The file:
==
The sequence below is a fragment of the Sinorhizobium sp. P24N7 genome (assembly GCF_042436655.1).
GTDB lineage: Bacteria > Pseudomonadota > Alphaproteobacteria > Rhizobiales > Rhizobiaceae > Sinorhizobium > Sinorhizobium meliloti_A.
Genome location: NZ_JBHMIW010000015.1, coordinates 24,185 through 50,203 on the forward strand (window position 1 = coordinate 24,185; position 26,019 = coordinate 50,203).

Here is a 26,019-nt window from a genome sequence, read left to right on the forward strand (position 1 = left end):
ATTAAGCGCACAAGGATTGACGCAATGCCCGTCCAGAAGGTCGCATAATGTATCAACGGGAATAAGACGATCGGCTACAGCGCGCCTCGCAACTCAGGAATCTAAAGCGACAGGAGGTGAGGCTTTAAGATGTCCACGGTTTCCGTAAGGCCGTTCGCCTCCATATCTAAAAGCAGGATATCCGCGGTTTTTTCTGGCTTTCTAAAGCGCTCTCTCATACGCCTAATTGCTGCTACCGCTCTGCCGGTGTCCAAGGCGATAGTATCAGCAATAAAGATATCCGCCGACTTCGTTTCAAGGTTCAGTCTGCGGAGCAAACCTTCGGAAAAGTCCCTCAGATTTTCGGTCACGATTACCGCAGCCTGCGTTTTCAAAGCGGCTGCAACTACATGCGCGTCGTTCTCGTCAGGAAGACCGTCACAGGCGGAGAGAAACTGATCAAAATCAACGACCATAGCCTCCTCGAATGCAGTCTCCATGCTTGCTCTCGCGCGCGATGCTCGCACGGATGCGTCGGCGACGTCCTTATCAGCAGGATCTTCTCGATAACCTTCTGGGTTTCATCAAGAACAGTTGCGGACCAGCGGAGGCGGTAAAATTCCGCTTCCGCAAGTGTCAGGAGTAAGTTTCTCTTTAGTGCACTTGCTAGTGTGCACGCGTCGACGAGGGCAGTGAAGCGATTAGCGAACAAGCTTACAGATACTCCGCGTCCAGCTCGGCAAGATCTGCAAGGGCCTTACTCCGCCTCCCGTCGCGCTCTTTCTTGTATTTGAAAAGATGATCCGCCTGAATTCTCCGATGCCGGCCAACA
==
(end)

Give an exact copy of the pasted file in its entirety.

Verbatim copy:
The sequence below is a fragment of the Sinorhizobium sp. P24N7 genome (assembly GCF_042436655.1).
GTDB lineage: Bacteria > Pseudomonadota > Alphaproteobacteria > Rhizobiales > Rhizobiaceae > Sinorhizobium > Sinorhizobium meliloti_A.
Genome location: NZ_JBHMIW010000015.1, coordinates 24,185 through 50,203 on the forward strand (window position 1 = coordinate 24,185; position 26,019 = coordinate 50,203).

Here is a 26,019-nt window from a genome sequence, read left to right on the forward strand (position 1 = left end):
ATTAAGCGCACAAGGATTGACGCAATGCCCGTCCAGAAGGTCGCATAATGTATCAACGGGAATAAGACGATCGGCTACAGCGCGCCTCGCAACTCAGGAATCTAAAGCGACAGGAGGTGAGGCTTTAAGATGTCCACGGTTTCCGTAAGGCCGTTCGCCTCCATATCTAAAAGCAGGATATCCGCGGTTTTTTCTGGCTTTCTAAAGCGCTCTCTCATACGCCTAATTGCTGCTACCGCTCTGCCGGTGTCCAAGGCGATAGTATCAGCAATAAAGATATCCGCCGACTTCGTTTCAAGGTTCAGTCTGCGGAGCAAACCTTCGGAAAAGTCCCTCAGATTTTCGGTCACGATTACCGCAGCCTGCGTTTTCAAAGCGGCTGCAACTACATGCGCGTCGTTCTCGTCAGGAAGACCGTCACAGGCGGAGAGAAACTGATCAAAATCAACGACCATAGCCTCCTCGAATGCAGTCTCCATGCTTGCTCTCGCGCGCGATGCTCGCACGGATGCGTCGGCGACGTCCTTATCAGCAGGATCTTCTCGATAACCTTCTGGGTTTCATCAAGAACAGTTGCGGACCAGCGGAGGCGGTAAAATTCCGCTTCCGCAAGTGTCAGGAGTAAGTTTCTCTTTAGTGCACTTGCTAGTGTGCACGCGTCGACGAGGGCAGTGAAGCGATTAGCGAACAAGCTTACAGATACTCCGCGTCCAGCTCGGCAAGATCTGCAAGGGCCTTACTCCGCCTCCCGTCGCGCTCTTTCTTGTATTTGAAAAGATGATCCGCCTGAATTCTCCGATGCCGGCCAACA